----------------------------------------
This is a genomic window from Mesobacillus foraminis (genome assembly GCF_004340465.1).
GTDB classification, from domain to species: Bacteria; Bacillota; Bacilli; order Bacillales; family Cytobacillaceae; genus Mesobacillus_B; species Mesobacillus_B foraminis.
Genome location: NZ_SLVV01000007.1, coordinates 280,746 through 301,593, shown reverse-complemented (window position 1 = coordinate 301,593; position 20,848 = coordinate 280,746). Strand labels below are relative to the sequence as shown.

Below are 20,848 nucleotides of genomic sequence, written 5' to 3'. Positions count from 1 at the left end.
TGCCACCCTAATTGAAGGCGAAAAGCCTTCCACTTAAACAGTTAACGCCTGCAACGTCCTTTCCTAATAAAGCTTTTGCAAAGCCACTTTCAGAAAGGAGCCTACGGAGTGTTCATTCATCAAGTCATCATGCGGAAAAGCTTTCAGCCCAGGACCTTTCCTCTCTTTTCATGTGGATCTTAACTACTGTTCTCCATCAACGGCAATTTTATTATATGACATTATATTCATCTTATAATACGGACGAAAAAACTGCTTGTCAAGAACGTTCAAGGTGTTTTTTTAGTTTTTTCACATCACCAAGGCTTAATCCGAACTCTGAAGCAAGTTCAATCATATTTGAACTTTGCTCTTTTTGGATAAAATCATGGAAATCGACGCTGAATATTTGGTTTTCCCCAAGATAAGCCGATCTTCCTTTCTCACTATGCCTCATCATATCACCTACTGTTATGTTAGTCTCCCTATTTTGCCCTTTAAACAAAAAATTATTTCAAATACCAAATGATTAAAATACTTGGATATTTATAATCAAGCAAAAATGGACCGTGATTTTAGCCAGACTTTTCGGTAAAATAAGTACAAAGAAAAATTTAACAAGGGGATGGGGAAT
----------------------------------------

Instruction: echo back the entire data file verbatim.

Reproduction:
This is a genomic window from Mesobacillus foraminis (genome assembly GCF_004340465.1).
GTDB classification, from domain to species: Bacteria; Bacillota; Bacilli; order Bacillales; family Cytobacillaceae; genus Mesobacillus_B; species Mesobacillus_B foraminis.
Genome location: NZ_SLVV01000007.1, coordinates 280,746 through 301,593, shown reverse-complemented (window position 1 = coordinate 301,593; position 20,848 = coordinate 280,746). Strand labels below are relative to the sequence as shown.

Below are 20,848 nucleotides of genomic sequence, written 5' to 3'. Positions count from 1 at the left end.
TGCCACCCTAATTGAAGGCGAAAAGCCTTCCACTTAAACAGTTAACGCCTGCAACGTCCTTTCCTAATAAAGCTTTTGCAAAGCCACTTTCAGAAAGGAGCCTACGGAGTGTTCATTCATCAAGTCATCATGCGGAAAAGCTTTCAGCCCAGGACCTTTCCTCTCTTTTCATGTGGATCTTAACTACTGTTCTCCATCAACGGCAATTTTATTATATGACATTATATTCATCTTATAATACGGACGAAAAAACTGCTTGTCAAGAACGTTCAAGGTGTTTTTTTAGTTTTTTCACATCACCAAGGCTTAATCCGAACTCTGAAGCAAGTTCAATCATATTTGAACTTTGCTCTTTTTGGATAAAATCATGGAAATCGACGCTGAATATTTGGTTTTCCCCAAGATAAGCCGATCTTCCTTTCTCACTATGCCTCATCATATCACCTACTGTTATGTTAGTCTCCCTATTTTGCCCTTTAAACAAAAAATTATTTCAAATACCAAATGATTAAAATACTTGGATATTTATAATCAAGCAAAAATGGACCGTGATTTTAGCCAGACTTTTCGGTAAAATAAGTACAAAGAAAAATTTAACAAGGGGATGGGGAAT